Saturday, March 28, 2009

Untitled by E.E. Cummings

Cummings shows us that a good poem can be only four words long.





E.E. Cummings (1894-1962) discovered an original way of describing the chaotic immediacy of sensuous experience. He played games with language and form and put forth a deliberately simplistic view of the world, giving his poems a gleeful and precocious tone. He was born in Cambridge, Mass., attended Harvard and studied Art in Paris.

Friday, March 20, 2009

Underground by Seamus Heaney

On the surface, "Underground" is about a memory, but I think it's also about the process of writing poetry. Notice how the speaker returns to examine the scene in the last two stanzas, bare and tense and "all attention." That reads like Heaney the poet (not Heaney the husband) to me.


There we were in the vaulted tunnel running,
You in your going-away coat speeding ahead
And me, me then like a fleet god gaining
Upon you before you turned to a reed

Or some new white flower japped with crimson
As the coat flapped wild and button after button
Sprang off and fell in a trail
Between the Underground and the Albert Hall.

Honeymooning, moonlighting, late for the Proms,
Our echoes die in that corridor and now
I come as Hansel came on the moonlit stones
Retracing the path back, lifting the buttons

To end up in a draughty lamplit station
After the trains have gone, the wet track
Bared and tensed as I am, all attention
For your step following and damned if I look back.

Seamus Heaney was born into a family of farmers in County Derry, Northern Ireland in 1939. He currently lives in Dublin, but spends a part of each year teaching at Harvard University. He won the Nobel Prize in Literature in 1995.

Saturday, March 14, 2009

The Freaks at Spurgin Road Field by Richard Hugo

This week, Richard Hugo's powerful villanelle about memories he's trying (unsuccessfully) to forget.

The Freaks at Spurgin Road Field

The dim boy claps because the others clap.
The polite word, handicapped, is muttered in the stands.
Isn’t it wrong, the way the mind moves back.

One whole day I sit, contrite, dirt, L.A.
Union Station, ’46, sweating through last night.
The dim boy claps because the others clap.

Score, 5 to 3. Pitcher fading badly in the heat.
Isn’t it wrong to be or not be spastic?
Isn’t it wrong, the way the mind moves back.

I’m laughing at a neighbor girl beaten to scream
by a savage father and I’m ashamed to look.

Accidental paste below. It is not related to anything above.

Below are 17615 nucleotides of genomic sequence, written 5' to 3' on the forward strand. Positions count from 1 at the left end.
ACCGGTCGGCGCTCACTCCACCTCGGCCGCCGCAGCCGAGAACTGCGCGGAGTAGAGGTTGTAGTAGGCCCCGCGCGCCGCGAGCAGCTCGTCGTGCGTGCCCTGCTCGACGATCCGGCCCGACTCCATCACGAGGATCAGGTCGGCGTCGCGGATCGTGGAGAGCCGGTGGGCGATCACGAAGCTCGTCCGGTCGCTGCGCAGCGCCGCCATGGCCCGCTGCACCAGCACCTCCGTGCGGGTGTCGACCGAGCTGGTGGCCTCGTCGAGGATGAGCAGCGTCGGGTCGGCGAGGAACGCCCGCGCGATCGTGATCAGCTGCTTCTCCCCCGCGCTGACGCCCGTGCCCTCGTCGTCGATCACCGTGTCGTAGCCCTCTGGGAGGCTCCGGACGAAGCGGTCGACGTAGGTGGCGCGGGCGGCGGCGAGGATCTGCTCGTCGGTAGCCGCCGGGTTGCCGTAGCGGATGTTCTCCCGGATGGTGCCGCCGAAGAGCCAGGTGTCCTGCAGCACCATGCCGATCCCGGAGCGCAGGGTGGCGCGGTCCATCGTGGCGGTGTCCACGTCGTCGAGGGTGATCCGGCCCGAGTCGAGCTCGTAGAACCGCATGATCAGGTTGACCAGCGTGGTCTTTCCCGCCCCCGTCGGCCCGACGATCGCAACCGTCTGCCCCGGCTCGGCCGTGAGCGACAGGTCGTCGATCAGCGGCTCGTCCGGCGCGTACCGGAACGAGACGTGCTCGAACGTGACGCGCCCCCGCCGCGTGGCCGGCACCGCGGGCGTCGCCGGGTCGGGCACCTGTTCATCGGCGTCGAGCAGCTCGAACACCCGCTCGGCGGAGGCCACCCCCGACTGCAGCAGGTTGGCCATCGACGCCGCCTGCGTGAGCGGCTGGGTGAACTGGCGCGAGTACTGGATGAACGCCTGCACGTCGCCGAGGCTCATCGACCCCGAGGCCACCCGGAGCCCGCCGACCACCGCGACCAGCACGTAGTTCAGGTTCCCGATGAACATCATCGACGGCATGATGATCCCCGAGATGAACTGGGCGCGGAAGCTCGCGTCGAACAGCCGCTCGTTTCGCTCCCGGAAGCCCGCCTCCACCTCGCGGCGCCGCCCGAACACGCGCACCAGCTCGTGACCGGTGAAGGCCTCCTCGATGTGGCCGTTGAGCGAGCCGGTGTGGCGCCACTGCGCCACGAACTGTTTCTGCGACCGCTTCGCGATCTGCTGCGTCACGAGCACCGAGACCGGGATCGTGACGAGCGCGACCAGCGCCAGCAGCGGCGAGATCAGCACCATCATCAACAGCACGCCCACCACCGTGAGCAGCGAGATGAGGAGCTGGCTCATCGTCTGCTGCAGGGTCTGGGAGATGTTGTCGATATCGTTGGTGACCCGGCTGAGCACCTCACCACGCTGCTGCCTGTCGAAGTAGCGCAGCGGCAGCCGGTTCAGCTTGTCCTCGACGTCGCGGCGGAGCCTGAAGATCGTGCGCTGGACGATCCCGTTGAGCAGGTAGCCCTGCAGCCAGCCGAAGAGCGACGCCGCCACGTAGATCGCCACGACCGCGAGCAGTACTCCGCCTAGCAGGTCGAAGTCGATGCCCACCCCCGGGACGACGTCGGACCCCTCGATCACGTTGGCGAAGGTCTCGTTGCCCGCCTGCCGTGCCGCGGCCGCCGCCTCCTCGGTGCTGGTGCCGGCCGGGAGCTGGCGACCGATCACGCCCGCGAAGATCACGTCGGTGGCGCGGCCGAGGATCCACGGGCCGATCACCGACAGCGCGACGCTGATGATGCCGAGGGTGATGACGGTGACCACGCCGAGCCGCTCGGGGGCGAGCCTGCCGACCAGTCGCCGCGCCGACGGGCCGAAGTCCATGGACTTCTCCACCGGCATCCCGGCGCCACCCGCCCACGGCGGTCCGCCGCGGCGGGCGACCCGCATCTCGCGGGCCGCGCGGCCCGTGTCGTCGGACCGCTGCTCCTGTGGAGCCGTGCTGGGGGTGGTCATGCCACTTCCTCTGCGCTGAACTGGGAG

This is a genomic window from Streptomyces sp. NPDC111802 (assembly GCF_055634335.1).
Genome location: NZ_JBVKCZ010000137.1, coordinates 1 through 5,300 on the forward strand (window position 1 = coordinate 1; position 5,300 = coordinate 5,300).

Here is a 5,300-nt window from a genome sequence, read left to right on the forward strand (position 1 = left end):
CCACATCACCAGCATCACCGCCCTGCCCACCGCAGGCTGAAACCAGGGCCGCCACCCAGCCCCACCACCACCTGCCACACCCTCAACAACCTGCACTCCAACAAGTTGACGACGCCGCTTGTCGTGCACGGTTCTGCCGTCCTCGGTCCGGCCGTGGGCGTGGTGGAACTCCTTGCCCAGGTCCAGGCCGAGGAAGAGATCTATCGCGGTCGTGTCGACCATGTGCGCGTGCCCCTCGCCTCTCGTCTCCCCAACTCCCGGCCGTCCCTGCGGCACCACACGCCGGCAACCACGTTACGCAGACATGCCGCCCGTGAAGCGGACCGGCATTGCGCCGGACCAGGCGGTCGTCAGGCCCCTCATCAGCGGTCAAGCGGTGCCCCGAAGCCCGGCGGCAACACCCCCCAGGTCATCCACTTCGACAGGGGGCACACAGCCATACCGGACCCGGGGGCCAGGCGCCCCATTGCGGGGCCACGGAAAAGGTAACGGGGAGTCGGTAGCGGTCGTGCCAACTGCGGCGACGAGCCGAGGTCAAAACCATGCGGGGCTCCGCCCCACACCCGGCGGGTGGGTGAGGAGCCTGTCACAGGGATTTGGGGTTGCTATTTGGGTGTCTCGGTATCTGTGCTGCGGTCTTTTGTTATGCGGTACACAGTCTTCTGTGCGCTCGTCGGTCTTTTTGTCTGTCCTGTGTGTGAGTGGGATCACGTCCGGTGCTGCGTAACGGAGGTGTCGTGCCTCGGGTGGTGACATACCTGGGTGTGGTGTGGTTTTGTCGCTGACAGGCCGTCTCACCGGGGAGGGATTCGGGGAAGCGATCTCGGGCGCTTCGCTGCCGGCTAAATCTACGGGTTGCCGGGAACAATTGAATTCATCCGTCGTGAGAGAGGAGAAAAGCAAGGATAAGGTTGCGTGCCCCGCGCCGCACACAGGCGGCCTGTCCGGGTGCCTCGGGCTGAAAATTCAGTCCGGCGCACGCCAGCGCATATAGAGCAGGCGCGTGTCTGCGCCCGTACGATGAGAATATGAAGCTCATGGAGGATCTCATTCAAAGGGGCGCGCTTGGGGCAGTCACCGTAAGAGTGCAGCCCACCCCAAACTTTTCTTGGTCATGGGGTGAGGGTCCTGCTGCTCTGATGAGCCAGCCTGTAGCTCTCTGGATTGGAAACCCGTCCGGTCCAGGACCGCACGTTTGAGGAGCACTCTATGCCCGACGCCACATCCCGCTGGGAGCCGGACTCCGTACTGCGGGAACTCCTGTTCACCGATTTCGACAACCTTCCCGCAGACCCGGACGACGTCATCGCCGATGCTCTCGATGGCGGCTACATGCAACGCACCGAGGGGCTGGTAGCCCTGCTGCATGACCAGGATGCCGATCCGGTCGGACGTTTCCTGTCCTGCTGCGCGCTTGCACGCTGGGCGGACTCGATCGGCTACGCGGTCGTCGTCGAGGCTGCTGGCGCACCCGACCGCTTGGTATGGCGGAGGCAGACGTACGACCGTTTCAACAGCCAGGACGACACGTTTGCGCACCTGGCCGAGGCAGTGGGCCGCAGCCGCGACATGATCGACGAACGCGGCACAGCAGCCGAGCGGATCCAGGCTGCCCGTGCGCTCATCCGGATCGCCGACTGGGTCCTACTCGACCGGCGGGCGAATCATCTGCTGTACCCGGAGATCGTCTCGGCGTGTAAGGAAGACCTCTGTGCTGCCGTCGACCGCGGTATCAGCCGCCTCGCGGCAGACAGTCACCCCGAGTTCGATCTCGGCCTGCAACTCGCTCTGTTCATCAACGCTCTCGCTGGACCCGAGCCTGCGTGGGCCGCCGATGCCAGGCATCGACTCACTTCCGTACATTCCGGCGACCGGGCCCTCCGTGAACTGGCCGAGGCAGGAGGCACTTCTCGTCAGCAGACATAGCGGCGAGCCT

The dim boy claps because the others clap.

The score is always close, the rally always short.
I’ve left more wreckage than a quake.
Isn’t it wrong, the way the mind moves back.

The afflicted never cheer in unison.
Isn’t it wrong, the way the mind moves back
to stammering pastures where the picnic should have worked.
The dim boy claps because the others clap.

Richard Hugo was born in a Seattle suburb in 1923. He wrote many books of poetry and a popular book on how to write poetry called The Triggering Town. He died in 1982.

Friday, March 06, 2009

Epilogue to The Tempest by William Shakespeare

In a remarkably contemporary moment at the end of The Tempest, Shakespeare's wizard Prospero addresses the audience directly, breaking down the boundaries of the play. He informs them that the play is over, his powers are gone, and thus his escape from the play's island setting depends on their applause--that they, in effect, get to decide his fate.

He pulls a similar trick with Puck at the end of A Midsummer Night's Dream

Now my charms are all o'erthrown,
And what strength I have's mine own,
Which is most faint. Now, 'tis true,
I must be here confined by you,
Or sent to Naples. Let me not,
Since I have my dukedom got
And pardoned the deceiver, dwell
In this bare island by your spell,
But release me from my bands
With the help of your good hands.
Gentle breath of yours my sails
Must fill, or else my project fails,
Which was to please. Now I want
Spirits to enforce, art to enchant,
And my ending is despair,
Unless I be relieved by prayer,
Which pierces so that it assaults
Mercy itself and frees all faults.
As you from crimes would pardoned be,
Let your indulgence set me free.

William Shakespeare 1564-1616